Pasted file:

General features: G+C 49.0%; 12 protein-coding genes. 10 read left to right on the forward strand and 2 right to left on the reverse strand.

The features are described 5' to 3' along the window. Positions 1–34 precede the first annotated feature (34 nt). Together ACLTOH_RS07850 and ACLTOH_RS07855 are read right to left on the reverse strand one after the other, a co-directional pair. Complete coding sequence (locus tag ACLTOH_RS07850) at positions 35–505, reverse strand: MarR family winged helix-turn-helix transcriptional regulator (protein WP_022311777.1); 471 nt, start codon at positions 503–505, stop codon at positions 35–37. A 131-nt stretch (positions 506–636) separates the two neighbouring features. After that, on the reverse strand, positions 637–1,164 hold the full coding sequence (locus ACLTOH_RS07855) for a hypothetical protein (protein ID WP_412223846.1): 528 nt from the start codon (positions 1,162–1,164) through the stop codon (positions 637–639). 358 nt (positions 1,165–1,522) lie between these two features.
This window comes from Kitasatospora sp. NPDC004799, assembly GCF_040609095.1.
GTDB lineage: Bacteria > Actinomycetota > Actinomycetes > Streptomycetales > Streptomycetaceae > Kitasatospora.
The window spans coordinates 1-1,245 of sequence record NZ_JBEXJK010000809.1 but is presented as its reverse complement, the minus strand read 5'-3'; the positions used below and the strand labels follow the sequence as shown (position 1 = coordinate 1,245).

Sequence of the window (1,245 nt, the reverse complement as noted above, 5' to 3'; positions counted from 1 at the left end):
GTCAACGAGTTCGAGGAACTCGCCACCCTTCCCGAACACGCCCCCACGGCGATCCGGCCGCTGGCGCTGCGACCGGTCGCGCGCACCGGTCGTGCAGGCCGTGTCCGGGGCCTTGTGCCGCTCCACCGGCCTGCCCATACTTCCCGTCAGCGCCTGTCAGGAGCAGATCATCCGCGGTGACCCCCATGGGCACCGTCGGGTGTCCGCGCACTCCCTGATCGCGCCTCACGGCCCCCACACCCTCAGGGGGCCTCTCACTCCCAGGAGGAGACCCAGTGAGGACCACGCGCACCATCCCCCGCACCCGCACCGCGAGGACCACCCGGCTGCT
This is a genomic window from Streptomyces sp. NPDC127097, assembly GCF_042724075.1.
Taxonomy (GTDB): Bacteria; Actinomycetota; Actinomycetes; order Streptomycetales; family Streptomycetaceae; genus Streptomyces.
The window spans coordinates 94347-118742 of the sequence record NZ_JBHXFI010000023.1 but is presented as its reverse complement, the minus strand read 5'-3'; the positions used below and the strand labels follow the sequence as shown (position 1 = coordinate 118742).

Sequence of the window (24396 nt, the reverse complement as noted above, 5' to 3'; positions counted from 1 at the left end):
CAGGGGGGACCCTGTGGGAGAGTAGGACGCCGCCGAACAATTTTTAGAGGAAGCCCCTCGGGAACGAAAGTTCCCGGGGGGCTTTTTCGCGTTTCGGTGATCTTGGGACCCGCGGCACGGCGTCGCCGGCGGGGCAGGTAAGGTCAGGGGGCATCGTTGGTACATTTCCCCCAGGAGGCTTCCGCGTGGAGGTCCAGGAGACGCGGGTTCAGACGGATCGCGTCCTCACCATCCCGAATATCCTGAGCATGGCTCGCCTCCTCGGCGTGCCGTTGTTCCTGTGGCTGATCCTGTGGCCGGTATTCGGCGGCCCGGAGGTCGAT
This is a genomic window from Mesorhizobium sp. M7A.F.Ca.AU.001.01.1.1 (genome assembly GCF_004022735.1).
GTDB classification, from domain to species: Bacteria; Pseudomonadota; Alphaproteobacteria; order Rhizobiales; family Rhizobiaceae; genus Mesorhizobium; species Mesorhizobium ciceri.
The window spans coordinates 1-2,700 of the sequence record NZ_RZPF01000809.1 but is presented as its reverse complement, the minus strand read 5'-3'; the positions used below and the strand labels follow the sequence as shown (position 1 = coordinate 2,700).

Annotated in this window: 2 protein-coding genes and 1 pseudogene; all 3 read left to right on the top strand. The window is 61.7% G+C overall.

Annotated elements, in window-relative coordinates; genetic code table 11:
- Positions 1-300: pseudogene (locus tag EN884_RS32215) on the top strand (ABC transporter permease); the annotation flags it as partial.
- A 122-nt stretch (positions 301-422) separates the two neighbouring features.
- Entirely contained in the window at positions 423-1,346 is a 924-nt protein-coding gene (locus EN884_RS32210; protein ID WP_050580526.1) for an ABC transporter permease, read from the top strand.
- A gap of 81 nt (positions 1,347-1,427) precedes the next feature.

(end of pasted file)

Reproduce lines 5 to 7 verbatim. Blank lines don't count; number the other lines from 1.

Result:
The window spans coordinates 1-1,245 of sequence record NZ_JBEXJK010000809.1 but is presented as its reverse complement, the minus strand read 5'-3'; the positions used below and the strand labels follow the sequence as shown (position 1 = coordinate 1,245).

Sequence of the window (1,245 nt, the reverse complement as noted above, 5' to 3'; positions counted from 1 at the left end):
GTCAACGAGTTCGAGGAACTCGCCACCCTTCCCGAACACGCCCCCACGGCGATCCGGCCGCTGGCGCTGCGACCGGTCGCGCGCACCGGTCGTGCAGGCCGTGTCCGGGGCCTTGTGCCGCTCCACCGGCCTGCCCATACTTCCCGTCAGCGCCTGTCAGGAGCAGATCATCCGCGGTGACCCCCATGGGCACCGTCGGGTGTCCGCGCACTCCCTGATCGCGCCTCACGGCCCCCACACCCTCAGGGGGCCTCTCACTCCCAGGAGGAGACCCAGTGAGGACCACGCGCACCATCCCCCGCACCCGCACCGCGAGGACCACCCGGCTGCT